"Fifteen theaters were built throughout Thailand in this exact same style," he said, pointing in the direction of the abandoned behemoth at the far end of the field. Juxtaposed against the surrounding structures - dingy, mostly one-story shop houses - the citrus-hued theater glowed like the final minutes of a tropical sunset.
"The architect started with one theater. That one was a success, so he got more commissions, reusing the original blueprints again and again for a total of fifteen times. But the only other one I know of for sure is in Ubon. Or maybe it's Yasothon. I can't seem to recall."
Mr. Samaan, former manager of the Khampaeng Saen Rama and current neighbor to it, cycled through a list of facts and figures about his former place of employment. In the 80's and 90's he rented it from its owner, overseeing the day to day operations from the procurement of movies, to promotion and exhibition. Being the only venue in town since the rival Trisuk Theater went out of business, Mr. Samaan had under his supervision the lone ticket to another world - a fact he was eminently aware of.
A blast of color, the Khampaeng Saen Rama
Being the second theater to be commissioned in the town of Khampaeng Saen, the Khampaeng Saen Rama was the more luxurious of the two. This dichotomy of comfort had an almost immediate effect upon the older Trisuk Theater, tucked away in the town's central market.
When the Khampaeng Saen Rama opened in 1982, it is likely that the town's movie-going market become over-saturated, leading to a decline in ticket sales at the older Trisuk Theater, which closed down soon thereafter.
The difference in location also played a critical role in the Khampaeng Saen Rama's survival over the Trisuk. In the early 1980's, Thailand's industrial boom was just beginning to take off. The wealth created by the boom led to a further proliferation of private cars into the country - especially in the central provinces where most of the industry was situated. New car owners, pining to show off their hot new wheels with a trip to the movies, would have found parking difficult in the close quarters of the central market, where the Trisuk Theater stood. The Khampaeng Saen Rama, on the other had, was built just on the outskirts of town, along the highway leading towards the provincial capital and beyond. Parking was abundant in the surrounding fields, thus making a trip to the pictures less of a hassle.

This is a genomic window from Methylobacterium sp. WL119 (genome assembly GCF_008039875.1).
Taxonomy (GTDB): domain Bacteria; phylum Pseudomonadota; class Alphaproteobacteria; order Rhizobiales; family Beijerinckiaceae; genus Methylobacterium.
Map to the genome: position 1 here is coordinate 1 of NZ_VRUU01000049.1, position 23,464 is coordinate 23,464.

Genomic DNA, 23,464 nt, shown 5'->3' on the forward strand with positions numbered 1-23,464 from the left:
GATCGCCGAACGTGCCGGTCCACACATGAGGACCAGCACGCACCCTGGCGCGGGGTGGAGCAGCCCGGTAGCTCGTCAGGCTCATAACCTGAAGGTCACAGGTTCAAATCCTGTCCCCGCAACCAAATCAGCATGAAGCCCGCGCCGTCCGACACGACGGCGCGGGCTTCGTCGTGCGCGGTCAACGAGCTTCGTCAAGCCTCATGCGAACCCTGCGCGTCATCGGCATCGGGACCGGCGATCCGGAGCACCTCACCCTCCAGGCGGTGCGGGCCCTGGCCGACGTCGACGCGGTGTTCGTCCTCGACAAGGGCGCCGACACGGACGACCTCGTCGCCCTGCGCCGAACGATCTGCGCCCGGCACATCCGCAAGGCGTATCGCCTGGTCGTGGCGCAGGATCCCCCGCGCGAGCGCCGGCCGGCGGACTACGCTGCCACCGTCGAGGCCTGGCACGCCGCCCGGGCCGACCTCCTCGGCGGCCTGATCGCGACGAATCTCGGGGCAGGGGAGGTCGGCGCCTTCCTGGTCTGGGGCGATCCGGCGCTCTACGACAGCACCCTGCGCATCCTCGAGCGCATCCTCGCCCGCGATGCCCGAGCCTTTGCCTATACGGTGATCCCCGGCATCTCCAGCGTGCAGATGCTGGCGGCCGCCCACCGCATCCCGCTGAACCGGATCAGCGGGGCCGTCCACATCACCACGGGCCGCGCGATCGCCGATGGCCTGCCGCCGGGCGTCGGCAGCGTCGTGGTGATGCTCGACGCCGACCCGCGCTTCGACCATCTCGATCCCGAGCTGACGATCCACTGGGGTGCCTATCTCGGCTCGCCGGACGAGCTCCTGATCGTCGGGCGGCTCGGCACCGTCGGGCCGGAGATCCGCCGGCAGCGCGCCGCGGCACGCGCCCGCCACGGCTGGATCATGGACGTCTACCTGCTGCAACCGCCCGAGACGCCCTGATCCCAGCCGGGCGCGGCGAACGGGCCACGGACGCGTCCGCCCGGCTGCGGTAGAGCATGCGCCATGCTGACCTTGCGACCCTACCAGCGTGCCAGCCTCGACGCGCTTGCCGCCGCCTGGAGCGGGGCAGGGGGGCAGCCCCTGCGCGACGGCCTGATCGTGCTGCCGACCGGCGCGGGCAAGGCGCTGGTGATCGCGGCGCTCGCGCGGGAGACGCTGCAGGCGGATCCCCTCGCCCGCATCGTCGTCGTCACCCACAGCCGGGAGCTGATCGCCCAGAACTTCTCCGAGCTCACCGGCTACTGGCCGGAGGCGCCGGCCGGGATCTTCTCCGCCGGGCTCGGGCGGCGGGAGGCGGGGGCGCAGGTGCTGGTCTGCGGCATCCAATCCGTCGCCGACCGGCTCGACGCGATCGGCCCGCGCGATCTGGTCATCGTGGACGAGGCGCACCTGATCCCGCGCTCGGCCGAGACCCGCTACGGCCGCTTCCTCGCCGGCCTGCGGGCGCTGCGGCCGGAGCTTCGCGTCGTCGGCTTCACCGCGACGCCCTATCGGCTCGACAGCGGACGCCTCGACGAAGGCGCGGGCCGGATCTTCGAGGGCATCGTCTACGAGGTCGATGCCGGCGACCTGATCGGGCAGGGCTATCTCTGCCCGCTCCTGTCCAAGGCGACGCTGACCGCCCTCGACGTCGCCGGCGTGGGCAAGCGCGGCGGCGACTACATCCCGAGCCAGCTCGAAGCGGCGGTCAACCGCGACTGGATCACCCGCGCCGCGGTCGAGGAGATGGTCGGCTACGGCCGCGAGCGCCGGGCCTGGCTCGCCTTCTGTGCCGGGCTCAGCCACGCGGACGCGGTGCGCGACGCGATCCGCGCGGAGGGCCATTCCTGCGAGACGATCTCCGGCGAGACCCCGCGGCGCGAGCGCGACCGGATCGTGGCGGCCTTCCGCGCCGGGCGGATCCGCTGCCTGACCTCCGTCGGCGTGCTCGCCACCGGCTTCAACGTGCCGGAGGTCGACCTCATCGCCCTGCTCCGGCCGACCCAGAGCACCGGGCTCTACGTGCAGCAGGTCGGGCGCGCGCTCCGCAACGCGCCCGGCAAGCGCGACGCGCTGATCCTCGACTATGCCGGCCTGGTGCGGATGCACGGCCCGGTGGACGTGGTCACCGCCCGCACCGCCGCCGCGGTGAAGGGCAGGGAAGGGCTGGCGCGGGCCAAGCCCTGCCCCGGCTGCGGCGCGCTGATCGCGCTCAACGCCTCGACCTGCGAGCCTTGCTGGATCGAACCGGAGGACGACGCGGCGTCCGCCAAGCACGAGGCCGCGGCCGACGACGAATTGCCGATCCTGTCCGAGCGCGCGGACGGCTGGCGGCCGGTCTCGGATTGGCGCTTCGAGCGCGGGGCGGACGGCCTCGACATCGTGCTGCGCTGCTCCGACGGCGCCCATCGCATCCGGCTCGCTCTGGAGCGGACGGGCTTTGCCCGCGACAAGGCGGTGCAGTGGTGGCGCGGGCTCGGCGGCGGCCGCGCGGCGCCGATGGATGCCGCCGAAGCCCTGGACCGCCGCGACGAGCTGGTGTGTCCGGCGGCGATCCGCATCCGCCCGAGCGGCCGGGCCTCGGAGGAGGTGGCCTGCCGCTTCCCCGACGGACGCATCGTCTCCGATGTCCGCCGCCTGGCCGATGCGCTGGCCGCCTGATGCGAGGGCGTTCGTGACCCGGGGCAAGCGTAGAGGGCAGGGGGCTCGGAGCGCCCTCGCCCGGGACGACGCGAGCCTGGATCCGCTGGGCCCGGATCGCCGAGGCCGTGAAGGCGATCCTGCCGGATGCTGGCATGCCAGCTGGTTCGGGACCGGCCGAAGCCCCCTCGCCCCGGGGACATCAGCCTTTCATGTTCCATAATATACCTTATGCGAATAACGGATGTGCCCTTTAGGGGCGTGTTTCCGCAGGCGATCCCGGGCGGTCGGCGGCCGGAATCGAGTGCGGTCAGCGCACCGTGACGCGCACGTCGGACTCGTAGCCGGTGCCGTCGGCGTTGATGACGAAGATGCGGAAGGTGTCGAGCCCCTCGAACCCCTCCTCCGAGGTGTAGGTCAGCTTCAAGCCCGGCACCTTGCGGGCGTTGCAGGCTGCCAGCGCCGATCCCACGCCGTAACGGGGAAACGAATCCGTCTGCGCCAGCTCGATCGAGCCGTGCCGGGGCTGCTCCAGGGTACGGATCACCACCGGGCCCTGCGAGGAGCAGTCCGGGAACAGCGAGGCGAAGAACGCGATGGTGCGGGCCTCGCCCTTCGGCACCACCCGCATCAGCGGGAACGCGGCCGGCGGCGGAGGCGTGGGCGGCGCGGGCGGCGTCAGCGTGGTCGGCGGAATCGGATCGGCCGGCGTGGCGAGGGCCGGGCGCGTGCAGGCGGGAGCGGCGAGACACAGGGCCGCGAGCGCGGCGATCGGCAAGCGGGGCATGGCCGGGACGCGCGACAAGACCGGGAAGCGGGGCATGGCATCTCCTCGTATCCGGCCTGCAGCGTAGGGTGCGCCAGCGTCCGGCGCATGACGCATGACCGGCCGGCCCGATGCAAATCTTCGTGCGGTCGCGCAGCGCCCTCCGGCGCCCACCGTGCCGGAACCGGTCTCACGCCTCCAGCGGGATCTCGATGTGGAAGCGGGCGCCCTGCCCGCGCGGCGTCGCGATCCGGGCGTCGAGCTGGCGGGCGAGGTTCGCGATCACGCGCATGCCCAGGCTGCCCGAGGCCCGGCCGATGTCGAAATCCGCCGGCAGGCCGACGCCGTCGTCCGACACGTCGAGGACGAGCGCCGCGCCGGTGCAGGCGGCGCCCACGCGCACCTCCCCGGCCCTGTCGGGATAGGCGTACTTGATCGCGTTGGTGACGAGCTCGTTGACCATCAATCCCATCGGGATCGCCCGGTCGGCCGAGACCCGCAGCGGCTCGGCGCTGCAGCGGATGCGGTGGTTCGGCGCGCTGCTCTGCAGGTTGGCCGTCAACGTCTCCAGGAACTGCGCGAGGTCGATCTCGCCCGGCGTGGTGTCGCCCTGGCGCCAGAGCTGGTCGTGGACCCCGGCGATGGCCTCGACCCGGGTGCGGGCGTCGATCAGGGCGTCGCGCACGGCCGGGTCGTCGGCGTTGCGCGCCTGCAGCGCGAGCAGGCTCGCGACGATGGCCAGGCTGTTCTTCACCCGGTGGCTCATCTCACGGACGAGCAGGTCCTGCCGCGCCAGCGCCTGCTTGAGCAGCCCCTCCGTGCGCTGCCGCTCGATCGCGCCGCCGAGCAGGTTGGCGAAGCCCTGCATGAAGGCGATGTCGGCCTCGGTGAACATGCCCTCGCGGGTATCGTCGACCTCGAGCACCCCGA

Dwarfing surrounding structures, the Khampaeng Saen Rama.
Concession stand beneath the theater, stairs leading to the lobby.
Ribbon windows allow natural light to flood the lobby, while aiding the vines in their quest to colonize.
Left over lobby cards for the 1998 Wong Jing comedy "The Conman," starring Andy Lau.
A mere 25 baht for tickets at the time of the theater's closure in the early 2000's.
Inside the ticket sales room.
Bathroom art: Men's Room
Bathroom art: Women's Room
The equipment room was covered in graffiti, most of which related to movies screened at the theater. One could spend hours reading it all.
Gutted auditorium, once home to 400 seats. A VIP room was located at the rear.
Manager's office with left over Jackie Chan movie poster on door.
Samaan spoke reverently about his old work haunt, recalling capacity crowds for both movies and live concerts alike.
"It was a lively place in its day," he mused. "There were times when the crowd would erupt with excitement or laughter; cheering and jeering for heroes and villains; swaying in their seats, or jumping out of them altogether. Running the place made me feel responsible for all those emotions."
At some point in the late 80's, the Khampaeng Saen Rama was acquired by the Fred Films circuit, a Bangkok-based second-run theater chain owned by Mr. Fred Banpreecha. But following a reorganization of the national movie distribution system, whereby the country was divided into exclusive territories between a handful of companies, the notorious Thana Cineplex circuit - subsidiary of Pranakorn Films - came to control the market in west-central Thailand. Known for the usurious business practice of charging a flat fee for each film instead of the standard revenue split between theater operator and distributor, Thana helped ensure further decline of the Khampaeng Saen Rama, which was already struggling against a rise of home entertainment consumption.
By the year 1999, the Khampaeng Saen Rama was through, ending a brief but bright run as Khampaeng Saen's cultural heart.
Like many formerly shuttered theaters in small town Thailand, it was given a brief revival in 2001 to screen the royally-backed epic Suriyothai, before once again falling dormant.
As for the remaining 14 theaters throughout Thailand built in the exact same style as the Khampaeng Saen Rama, this is something to be on the look out for. That is, if any still exist.